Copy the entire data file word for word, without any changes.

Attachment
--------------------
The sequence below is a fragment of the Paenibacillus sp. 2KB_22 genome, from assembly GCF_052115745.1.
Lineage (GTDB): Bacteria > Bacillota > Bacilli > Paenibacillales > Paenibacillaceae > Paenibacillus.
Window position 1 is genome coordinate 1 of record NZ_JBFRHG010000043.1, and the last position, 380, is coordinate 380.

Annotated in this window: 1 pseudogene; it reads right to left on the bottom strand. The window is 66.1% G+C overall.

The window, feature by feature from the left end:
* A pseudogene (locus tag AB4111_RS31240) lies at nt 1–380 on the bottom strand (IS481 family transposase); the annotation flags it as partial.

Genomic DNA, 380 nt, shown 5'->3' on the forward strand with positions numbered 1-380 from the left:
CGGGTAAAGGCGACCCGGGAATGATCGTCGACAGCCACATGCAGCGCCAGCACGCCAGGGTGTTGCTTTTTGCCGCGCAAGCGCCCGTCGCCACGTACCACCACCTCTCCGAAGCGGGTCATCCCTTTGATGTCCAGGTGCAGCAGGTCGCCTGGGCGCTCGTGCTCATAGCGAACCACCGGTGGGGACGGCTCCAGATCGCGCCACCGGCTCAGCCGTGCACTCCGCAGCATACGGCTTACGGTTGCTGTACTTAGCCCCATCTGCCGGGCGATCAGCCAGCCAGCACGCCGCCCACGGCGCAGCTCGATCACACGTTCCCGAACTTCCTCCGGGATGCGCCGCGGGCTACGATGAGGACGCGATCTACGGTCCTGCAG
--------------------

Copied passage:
The sequence below is a fragment of the Paenibacillus sp. 2KB_22 genome, from assembly GCF_052115745.1.
Lineage (GTDB): Bacteria > Bacillota > Bacilli > Paenibacillales > Paenibacillaceae > Paenibacillus.
Window position 1 is genome coordinate 1 of record NZ_JBFRHG010000043.1, and the last position, 380, is coordinate 380.

Annotated in this window: 1 pseudogene; it reads right to left on the bottom strand. The window is 66.1% G+C overall.

The window, feature by feature from the left end:
* A pseudogene (locus tag AB4111_RS31240) lies at nt 1–380 on the bottom strand (IS481 family transposase); the annotation flags it as partial.

Genomic DNA, 380 nt, shown 5'->3' on the forward strand with positions numbered 1-380 from the left:
CGGGTAAAGGCGACCCGGGAATGATCGTCGACAGCCACATGCAGCGCCAGCACGCCAGGGTGTTGCTTTTTGCCGCGCAAGCGCCCGTCGCCACGTACCACCACCTCTCCGAAGCGGGTCATCCCTTTGATGTCCAGGTGCAGCAGGTCGCCTGGGCGCTCGTGCTCATAGCGAACCACCGGTGGGGACGGCTCCAGATCGCGCCACCGGCTCAGCCGTGCACTCCGCAGCATACGGCTTACGGTTGCTGTACTTAGCCCCATCTGCCGGGCGATCAGCCAGCCAGCACGCCGCCCACGGCGCAGCTCGATCACACGTTCCCGAACTTCCTCCGGGATGCGCCGCGGGCTACGATGAGGACGCGATCTACGGTCCTGCAG